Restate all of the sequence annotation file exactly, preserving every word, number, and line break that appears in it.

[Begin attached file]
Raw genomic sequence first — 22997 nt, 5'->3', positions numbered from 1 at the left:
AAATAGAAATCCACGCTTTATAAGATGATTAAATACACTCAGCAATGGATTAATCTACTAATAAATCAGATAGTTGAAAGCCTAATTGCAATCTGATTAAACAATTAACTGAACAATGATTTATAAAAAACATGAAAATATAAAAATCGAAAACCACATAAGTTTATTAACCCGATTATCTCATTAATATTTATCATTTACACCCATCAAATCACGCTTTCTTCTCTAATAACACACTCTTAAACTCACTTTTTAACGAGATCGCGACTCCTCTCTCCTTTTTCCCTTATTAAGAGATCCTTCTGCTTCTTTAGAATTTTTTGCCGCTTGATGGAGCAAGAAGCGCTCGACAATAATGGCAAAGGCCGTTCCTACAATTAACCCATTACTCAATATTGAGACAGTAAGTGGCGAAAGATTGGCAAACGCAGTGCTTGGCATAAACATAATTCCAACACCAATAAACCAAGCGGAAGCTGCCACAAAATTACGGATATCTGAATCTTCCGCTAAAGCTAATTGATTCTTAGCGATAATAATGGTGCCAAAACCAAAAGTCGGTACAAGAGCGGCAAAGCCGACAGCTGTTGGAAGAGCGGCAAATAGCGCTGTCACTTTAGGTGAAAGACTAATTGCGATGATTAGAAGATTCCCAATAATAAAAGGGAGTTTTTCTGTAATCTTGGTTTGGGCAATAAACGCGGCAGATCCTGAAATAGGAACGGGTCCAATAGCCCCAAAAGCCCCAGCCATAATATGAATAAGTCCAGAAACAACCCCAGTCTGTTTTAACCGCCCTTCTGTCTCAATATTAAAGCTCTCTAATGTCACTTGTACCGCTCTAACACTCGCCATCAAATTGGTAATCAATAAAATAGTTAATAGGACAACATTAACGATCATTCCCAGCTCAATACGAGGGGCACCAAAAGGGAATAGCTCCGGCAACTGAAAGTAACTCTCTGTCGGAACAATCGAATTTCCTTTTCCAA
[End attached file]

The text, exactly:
Raw genomic sequence first — 22997 nt, 5'->3', positions numbered from 1 at the left:
AAATAGAAATCCACGCTTTATAAGATGATTAAATACACTCAGCAATGGATTAATCTACTAATAAATCAGATAGTTGAAAGCCTAATTGCAATCTGATTAAACAATTAACTGAACAATGATTTATAAAAAACATGAAAATATAAAAATCGAAAACCACATAAGTTTATTAACCCGATTATCTCATTAATATTTATCATTTACACCCATCAAATCACGCTTTCTTCTCTAATAACACACTCTTAAACTCACTTTTTAACGAGATCGCGACTCCTCTCTCCTTTTTCCCTTATTAAGAGATCCTTCTGCTTCTTTAGAATTTTTTGCCGCTTGATGGAGCAAGAAGCGCTCGACAATAATGGCAAAGGCCGTTCCTACAATTAACCCATTACTCAATATTGAGACAGTAAGTGGCGAAAGATTGGCAAACGCAGTGCTTGGCATAAACATAATTCCAACACCAATAAACCAAGCGGAAGCTGCCACAAAATTACGGATATCTGAATCTTCCGCTAAAGCTAATTGATTCTTAGCGATAATAATGGTGCCAAAACCAAAAGTCGGTACAAGAGCGGCAAAGCCGACAGCTGTTGGAAGAGCGGCAAATAGCGCTGTCACTTTAGGTGAAAGACTAATTGCGATGATTAGAAGATTCCCAATAATAAAAGGGAGTTTTTCTGTAATCTTGGTTTGGGCAATAAACGCGGCAGATCCTGAAATAGGAACGGGTCCAATAGCCCCAAAAGCCCCAGCCATAATATGAATAAGTCCAGAAACAACCCCAGTCTGTTTTAACCGCCCTTCTGTCTCAATATTAAAGCTCTCTAATGTCACTTGTACCGCTCTAACACTCGCCATCAAATTGGTAATCAATAAAATAGTTAATAGGACAACATTAACGATCATTCCCAGCTCAATACGAGGGGCACCAAAAGGGAATAGCTCCGGCAACTGAAAGTAACTCTCTGTCGGAACAATCGAATTTCCTTTTCCAA